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Nigeria Seeks INTERPOL Arrest Warrant For Fleeing Binance Executive

Nigeria has levied charges of tax evasion against the cryptocurrency platform Binance, and officials announced on Monday that they are seeking an international arrest warrant for the company’s Africa regional manager, who fled custody last week.

The manager, Nadeem Anjarwalla, a British-Kenyan citizen, was detained in connection with an ongoing criminal probe into Binance’s operations in Nigeria.

The office of Nigeria’s security adviser stated that they are collaborating with Interpol after Anjarwalla escaped on Friday.

In response, Binance mentioned on Monday that they are aware of Anjarwalla no longer being in Nigerian custody and are cooperating with authorities to address the matter.

Anjarwalla and Tigran Gambaryan, a U.S. citizen serving as Binance’s head of financial crime compliance, traveled to Nigeria after the country banned several cryptocurrency trading platforms and were detained upon arrival on Feb. 26.

Efforts to reach Anjarwalla and Gambaryan have been unsuccessful.

A representative speaking on their behalf, requesting anonymity, stated that the two officials have been unlawfully held since their initial detention order expired on March 12. The representative added that Anjarwalla left Nigeria through legal means.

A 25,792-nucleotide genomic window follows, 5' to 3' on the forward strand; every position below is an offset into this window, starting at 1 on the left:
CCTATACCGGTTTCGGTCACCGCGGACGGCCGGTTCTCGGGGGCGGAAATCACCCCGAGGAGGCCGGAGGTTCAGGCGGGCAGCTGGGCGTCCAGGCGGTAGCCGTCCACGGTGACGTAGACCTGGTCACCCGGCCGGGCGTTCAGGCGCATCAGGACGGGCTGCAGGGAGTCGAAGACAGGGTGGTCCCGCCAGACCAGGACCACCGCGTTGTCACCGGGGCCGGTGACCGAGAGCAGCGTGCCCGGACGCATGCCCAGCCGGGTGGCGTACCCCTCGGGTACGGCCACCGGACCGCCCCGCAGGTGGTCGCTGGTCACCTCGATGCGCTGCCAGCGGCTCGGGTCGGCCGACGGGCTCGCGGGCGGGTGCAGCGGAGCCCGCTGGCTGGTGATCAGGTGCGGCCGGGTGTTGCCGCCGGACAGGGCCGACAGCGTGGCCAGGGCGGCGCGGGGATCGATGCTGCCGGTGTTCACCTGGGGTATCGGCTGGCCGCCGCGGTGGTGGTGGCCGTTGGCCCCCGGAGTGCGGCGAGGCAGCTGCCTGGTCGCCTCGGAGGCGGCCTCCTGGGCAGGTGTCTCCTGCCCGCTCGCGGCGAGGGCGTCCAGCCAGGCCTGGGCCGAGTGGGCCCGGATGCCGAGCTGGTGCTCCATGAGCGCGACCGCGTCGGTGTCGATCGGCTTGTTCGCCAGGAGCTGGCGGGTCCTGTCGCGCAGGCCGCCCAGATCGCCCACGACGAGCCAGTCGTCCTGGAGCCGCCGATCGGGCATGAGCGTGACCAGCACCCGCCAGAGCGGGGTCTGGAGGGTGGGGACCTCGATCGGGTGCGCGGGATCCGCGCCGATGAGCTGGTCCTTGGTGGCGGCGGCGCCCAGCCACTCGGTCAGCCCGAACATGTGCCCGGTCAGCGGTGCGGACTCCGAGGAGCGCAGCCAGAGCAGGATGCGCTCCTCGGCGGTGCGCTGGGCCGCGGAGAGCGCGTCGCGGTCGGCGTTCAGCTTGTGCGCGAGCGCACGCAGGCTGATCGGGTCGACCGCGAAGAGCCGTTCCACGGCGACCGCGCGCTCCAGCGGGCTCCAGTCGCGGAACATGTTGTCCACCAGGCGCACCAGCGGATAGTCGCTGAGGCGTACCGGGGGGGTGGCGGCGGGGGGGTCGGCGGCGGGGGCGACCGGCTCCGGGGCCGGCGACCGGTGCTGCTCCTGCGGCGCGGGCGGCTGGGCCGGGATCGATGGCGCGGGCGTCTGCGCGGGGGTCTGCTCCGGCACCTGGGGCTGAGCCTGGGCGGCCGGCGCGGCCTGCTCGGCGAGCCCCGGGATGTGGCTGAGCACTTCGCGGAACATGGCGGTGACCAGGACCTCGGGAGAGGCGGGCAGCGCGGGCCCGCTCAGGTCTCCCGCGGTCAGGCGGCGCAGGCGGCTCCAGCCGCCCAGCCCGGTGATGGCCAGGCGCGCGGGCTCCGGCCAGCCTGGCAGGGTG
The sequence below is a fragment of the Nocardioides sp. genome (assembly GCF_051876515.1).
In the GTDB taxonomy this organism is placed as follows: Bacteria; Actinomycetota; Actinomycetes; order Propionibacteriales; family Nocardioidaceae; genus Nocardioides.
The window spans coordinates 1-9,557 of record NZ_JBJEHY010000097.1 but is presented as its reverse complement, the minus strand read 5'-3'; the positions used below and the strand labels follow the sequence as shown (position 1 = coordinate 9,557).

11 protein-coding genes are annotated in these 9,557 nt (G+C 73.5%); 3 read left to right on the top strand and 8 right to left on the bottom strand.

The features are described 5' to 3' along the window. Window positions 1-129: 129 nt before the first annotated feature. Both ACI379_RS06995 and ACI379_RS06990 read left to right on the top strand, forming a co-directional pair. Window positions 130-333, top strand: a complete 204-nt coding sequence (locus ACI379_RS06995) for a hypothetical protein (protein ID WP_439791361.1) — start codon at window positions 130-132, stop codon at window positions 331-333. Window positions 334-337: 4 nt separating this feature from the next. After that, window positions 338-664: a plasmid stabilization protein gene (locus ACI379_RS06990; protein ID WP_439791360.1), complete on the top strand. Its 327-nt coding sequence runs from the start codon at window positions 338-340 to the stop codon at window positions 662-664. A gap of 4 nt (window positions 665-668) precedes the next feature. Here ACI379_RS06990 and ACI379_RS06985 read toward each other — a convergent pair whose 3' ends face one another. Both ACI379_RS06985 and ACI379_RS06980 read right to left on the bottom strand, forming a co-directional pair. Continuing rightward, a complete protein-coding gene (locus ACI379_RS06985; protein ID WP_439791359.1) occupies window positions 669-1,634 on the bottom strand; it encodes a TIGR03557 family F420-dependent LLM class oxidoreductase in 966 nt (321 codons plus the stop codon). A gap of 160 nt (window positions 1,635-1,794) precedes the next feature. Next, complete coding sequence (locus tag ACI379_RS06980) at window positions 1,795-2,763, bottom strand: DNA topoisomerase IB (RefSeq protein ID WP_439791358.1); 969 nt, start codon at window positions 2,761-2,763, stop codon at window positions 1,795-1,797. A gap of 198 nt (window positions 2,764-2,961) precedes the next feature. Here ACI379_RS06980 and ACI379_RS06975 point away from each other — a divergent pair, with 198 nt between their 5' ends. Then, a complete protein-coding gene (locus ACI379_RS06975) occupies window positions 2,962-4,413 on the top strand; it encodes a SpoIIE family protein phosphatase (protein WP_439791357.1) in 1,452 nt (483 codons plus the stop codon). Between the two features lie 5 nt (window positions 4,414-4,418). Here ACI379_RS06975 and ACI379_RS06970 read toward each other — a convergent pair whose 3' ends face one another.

Sources familiar with the situation, who preferred not to be named due to lack of authorization to speak publicly, shared that Nigerian authorities sought an extension of the detention for the two Binance executives after the initial warrant under which they were held had lapsed.

The charges from FIRS include non-payment of value-added tax (VAT), company income tax, failure to file tax returns, and complicity in assisting customers to evade taxes through its platform.

Binance did not immediately respond to inquiries regarding the tax allegations.

Earlier this month, Binance announced it would halt all transactions and trading in Nigeria’s local currency after March 8 due to a nationwide crackdown on crypto exchanges, which authorities claim have contributed to the demand for U.S. dollars on the black market.

The company stated that it would cease support for withdrawals, and any remaining balances in Nigerian naira would be automatically converted into Tether, a stablecoin pegged to the U.S. dollar.

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